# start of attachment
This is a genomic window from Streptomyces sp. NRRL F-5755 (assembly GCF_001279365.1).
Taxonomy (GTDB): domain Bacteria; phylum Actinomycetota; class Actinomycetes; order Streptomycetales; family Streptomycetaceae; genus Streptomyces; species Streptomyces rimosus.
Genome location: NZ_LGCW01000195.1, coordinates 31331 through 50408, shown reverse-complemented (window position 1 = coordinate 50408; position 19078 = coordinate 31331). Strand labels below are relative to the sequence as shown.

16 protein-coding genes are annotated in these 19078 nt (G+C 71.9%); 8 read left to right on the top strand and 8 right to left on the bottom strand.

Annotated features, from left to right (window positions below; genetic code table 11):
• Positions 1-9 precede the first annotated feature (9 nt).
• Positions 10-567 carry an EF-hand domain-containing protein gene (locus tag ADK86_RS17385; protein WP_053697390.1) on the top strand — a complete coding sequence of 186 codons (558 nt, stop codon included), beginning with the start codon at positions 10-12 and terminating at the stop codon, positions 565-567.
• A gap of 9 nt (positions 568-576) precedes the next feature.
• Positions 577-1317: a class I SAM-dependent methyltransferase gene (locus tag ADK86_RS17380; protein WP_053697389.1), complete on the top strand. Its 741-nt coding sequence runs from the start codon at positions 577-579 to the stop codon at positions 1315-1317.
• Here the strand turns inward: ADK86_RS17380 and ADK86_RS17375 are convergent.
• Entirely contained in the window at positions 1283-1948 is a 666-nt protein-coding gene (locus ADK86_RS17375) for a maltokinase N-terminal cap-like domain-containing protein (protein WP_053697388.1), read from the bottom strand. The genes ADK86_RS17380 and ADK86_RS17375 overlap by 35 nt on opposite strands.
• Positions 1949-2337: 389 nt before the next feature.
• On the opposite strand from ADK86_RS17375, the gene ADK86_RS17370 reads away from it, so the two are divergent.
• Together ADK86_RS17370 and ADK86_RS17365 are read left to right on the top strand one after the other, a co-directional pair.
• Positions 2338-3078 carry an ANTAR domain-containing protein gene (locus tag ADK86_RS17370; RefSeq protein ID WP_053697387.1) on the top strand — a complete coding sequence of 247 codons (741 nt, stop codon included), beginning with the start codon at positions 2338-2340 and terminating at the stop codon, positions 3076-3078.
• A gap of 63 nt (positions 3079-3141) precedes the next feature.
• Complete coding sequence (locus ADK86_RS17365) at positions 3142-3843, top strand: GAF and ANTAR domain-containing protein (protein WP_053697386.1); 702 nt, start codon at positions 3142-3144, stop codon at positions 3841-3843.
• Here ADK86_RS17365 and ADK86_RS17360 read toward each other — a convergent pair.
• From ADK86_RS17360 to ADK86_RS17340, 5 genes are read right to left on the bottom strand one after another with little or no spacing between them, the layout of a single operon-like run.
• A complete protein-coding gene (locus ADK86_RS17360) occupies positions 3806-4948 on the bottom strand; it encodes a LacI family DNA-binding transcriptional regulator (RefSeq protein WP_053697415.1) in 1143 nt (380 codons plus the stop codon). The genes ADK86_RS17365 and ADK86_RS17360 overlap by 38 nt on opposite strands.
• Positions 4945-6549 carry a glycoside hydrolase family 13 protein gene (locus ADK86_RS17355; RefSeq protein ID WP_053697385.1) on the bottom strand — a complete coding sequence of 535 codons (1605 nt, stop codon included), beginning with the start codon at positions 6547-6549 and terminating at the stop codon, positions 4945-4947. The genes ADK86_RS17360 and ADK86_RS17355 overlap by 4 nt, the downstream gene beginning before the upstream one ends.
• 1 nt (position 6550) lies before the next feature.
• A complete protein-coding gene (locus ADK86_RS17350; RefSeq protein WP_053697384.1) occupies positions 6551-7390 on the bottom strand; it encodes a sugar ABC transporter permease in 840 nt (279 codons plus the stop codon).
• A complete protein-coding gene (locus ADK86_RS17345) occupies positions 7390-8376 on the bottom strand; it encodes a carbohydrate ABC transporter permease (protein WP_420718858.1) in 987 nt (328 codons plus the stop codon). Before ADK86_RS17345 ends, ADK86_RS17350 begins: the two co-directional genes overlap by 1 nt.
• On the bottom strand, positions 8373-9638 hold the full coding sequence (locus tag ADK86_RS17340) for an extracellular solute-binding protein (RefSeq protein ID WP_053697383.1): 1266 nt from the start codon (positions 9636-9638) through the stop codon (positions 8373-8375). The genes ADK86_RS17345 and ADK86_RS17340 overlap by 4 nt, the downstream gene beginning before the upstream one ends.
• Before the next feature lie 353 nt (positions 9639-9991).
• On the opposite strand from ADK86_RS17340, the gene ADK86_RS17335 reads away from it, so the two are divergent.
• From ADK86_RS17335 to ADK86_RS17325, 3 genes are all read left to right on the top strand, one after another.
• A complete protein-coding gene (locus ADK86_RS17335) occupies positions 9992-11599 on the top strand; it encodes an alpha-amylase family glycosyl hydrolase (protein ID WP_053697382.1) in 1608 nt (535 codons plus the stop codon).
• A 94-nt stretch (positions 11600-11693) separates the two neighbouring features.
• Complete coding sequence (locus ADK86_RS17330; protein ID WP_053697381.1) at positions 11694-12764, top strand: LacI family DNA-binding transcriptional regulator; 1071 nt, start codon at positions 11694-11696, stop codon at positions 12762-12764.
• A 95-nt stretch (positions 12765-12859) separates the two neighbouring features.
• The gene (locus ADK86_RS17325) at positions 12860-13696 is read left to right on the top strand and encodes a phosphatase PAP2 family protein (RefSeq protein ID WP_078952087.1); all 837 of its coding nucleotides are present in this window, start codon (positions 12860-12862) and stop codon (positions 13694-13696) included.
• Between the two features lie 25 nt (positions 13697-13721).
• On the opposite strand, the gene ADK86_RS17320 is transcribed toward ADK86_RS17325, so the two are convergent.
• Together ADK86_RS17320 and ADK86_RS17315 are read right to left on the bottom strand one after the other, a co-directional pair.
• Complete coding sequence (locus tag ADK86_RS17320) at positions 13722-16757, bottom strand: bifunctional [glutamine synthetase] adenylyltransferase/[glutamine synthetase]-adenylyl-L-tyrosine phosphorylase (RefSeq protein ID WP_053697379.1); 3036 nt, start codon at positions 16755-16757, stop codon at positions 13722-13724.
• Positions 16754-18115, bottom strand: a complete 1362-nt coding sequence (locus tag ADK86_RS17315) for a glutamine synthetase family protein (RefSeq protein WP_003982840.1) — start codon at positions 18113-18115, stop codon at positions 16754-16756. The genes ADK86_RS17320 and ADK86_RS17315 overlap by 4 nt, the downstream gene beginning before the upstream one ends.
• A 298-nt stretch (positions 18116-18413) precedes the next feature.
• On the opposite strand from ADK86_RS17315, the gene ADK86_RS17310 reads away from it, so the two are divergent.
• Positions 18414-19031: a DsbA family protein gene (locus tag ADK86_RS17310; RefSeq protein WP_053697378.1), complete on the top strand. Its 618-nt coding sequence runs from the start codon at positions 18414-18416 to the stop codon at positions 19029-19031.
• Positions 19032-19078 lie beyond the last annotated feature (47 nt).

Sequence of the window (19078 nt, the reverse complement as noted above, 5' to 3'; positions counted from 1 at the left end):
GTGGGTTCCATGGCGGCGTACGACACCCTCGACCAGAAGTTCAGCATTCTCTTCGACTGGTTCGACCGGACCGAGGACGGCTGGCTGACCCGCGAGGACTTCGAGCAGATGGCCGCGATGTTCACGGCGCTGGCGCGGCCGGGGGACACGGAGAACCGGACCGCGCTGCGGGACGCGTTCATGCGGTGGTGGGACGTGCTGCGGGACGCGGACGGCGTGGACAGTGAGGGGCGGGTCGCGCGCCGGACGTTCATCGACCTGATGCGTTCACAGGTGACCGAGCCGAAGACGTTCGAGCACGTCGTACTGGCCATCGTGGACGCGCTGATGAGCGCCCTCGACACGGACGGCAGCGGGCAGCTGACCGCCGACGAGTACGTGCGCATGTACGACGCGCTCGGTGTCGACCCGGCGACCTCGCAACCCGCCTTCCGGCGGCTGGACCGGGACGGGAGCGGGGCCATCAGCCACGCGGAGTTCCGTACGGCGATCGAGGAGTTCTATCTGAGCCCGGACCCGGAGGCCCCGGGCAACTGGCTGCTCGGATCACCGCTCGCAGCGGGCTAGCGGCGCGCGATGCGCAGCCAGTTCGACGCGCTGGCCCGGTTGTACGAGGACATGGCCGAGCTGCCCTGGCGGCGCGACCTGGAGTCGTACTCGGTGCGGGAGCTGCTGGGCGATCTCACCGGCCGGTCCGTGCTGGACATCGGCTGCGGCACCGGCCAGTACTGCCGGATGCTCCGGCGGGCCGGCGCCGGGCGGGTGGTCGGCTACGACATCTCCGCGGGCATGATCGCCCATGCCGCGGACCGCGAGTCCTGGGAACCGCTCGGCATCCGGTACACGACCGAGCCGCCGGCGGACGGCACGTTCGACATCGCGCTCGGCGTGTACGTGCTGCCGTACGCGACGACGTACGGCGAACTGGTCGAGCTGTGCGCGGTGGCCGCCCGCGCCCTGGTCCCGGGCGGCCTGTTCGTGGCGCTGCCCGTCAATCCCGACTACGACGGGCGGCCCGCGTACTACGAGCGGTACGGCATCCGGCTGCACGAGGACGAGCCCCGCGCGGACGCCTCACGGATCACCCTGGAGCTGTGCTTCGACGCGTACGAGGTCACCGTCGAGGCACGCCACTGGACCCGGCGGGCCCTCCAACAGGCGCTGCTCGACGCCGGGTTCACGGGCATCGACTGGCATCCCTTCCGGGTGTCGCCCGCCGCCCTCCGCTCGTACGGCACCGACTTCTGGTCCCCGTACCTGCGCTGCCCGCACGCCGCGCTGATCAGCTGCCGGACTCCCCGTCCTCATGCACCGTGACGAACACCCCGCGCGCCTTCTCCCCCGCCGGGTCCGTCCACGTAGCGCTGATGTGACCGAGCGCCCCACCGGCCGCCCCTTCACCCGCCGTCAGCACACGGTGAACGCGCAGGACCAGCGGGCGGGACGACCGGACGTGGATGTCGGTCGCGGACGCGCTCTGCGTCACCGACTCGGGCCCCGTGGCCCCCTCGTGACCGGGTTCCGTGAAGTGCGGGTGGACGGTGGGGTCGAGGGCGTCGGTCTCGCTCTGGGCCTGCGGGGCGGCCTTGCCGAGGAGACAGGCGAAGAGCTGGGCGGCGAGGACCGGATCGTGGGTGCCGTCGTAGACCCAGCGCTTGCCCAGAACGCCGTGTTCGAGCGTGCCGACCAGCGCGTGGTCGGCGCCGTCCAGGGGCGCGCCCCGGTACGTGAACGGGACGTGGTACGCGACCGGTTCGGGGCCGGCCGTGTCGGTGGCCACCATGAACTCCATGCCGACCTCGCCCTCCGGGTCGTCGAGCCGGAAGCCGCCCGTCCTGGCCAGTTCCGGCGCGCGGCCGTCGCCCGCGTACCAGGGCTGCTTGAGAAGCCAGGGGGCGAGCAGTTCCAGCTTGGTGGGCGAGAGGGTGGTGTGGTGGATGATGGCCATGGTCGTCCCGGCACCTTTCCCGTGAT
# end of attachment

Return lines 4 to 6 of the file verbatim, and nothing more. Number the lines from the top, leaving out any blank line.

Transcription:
16 protein-coding genes are annotated in these 19078 nt (G+C 71.9%); 8 read left to right on the top strand and 8 right to left on the bottom strand.

Annotated features, from left to right (window positions below; genetic code table 11):
• Positions 1-9 precede the first annotated feature (9 nt).